Women who do have a known family history of breast cancer have a higher risk of developing breast cancer, with the risk increasing with the number of family members affected and the younger their ages at diagnosis. You can learn more about the degrees of risk associated with family history here.
“We find things with mammograms long before women are even aware that there’s a change in their breast,” Dr Brazier points out.
A breast screen, which effectively involves taking an x-ray of the breast tissue, picks up changes in the tissue that are far too small to be felt by a woman or even her doctor during a breast examination.
That said, Dr Brazier encourages women to know what their breasts normally look and feel like and if they detect a lump or nipple discharge or any changes that are of concern, to make an appointment with their doctor to have it investigated immediately.
So, if many of the common worries about breast cancer risks are misplaced, what factors are proven to increase the risk of developing the disease?
The evidence tells us that there doesn’t appear to be a ‘safe’ level of regular alcohol consumption, with even one standard alcoholic drink each day increasing a woman’s risk of developing breast cancer.
Research by the World Cancer Research Fund and the American Institute for Cancer Research found women who drink one standard glass of alcohol each day had a 7 percent higher risk of breast cancer than women who never drank alcohol. This risk was also found to have increased as the number of drinks regularly consumed increased.
The research concluded that alcohol may increase risk for breast cancer in a number of ways, including by helping cancer-causing molecules to enter cells or damaging cell DNA. Alcohol is also thought to increase levels of the hormone oestrogen, which can influence breast cancer risk.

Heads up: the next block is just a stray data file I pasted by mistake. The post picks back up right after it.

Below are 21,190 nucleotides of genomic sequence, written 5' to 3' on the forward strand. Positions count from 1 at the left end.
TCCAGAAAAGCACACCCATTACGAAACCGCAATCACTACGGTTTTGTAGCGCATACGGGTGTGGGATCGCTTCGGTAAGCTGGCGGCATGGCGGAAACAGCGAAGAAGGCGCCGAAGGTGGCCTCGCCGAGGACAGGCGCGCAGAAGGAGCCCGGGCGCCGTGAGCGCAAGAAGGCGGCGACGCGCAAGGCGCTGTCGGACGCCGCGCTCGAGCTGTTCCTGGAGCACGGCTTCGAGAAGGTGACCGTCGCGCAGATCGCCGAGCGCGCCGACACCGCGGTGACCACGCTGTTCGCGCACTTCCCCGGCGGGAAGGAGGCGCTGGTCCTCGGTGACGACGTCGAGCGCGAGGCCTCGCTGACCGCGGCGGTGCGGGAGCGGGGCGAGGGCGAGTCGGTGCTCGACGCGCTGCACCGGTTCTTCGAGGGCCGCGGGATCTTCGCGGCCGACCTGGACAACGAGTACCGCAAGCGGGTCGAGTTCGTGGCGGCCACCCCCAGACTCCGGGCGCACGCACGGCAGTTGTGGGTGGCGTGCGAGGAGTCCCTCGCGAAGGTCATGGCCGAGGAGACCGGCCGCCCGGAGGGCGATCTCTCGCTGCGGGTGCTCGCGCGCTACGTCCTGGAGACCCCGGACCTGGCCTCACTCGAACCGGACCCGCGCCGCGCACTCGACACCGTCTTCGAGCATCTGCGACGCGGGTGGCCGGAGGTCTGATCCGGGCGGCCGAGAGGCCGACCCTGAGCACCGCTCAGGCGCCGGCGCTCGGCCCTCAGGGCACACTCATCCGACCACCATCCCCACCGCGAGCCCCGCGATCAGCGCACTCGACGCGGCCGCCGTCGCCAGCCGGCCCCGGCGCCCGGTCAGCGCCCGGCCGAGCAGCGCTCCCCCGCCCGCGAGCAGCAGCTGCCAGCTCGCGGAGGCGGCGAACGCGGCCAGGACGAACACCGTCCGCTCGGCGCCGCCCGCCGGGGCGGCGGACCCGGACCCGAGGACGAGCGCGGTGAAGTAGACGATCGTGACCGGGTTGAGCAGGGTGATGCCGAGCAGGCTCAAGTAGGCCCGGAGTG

There is evidence to show that post-menopausal women who are overweight or obese are at an increased risk of developing breast cancer.
“Maintaining a healthy weight and exercising regularly are good things to do as part of a healthy lifestyle and can help reduce things like breast cancer risk,” Dr Brazier says.
Aim for at least 30 minutes of physical activity most days of the week and try and incorporate activity into your day for example try riding to work, going for a brisk walk with friends, gardening or even cleaning the house.
There is convincing evidence that using menopausal hormone therapy (MHT) that contains combined oestrogen-progestogen is associated with an increased risk of breast cancer. The risk increases the longer you use combined MHT and decreases after you stop using it.
As such, it’s important for women to discuss these therapies with their health professional to ensure they’re comfortable with the benefits and risks of the treatment.
“There are alternate providers of non-proven tests that, unfortunately, women seem to think is going to be something they can do instead of a mammogram,” Dr Brazier says. “A mammogram is the gold standard for finding breast cancer early and if we can find breast cancer in an early stage, it’s much easier to treat. With early detection, the breast cancer survival rate has increased to 90 percent.”
A breast screen with BreastScreen Queensland is free, simple and doesn’t require a GP referral. There are more than 260 BreastScreen Queensland locations around the state, offering convenient appointments and screening sessions that take just 30 minutes or less, with friendly female staff on hand to make women comfortable with the process.
For more information and to book your breast screen, visit breastscreen.qld.gov.au or call 13 20 50.
IMPORTANT LEGAL INFO This article is of a general nature and FYI only, because it doesn’t take into account your personal health requirements or existing medical conditions. That means it’s not personalised health advice and shouldn’t be relied upon as if it is. Before making a health-related decision, you should work out if the info is appropriate for your situation and get professional medical advice.
A breast screen only takes 30 minutes and is a must every two years for women aged between 50 and 74.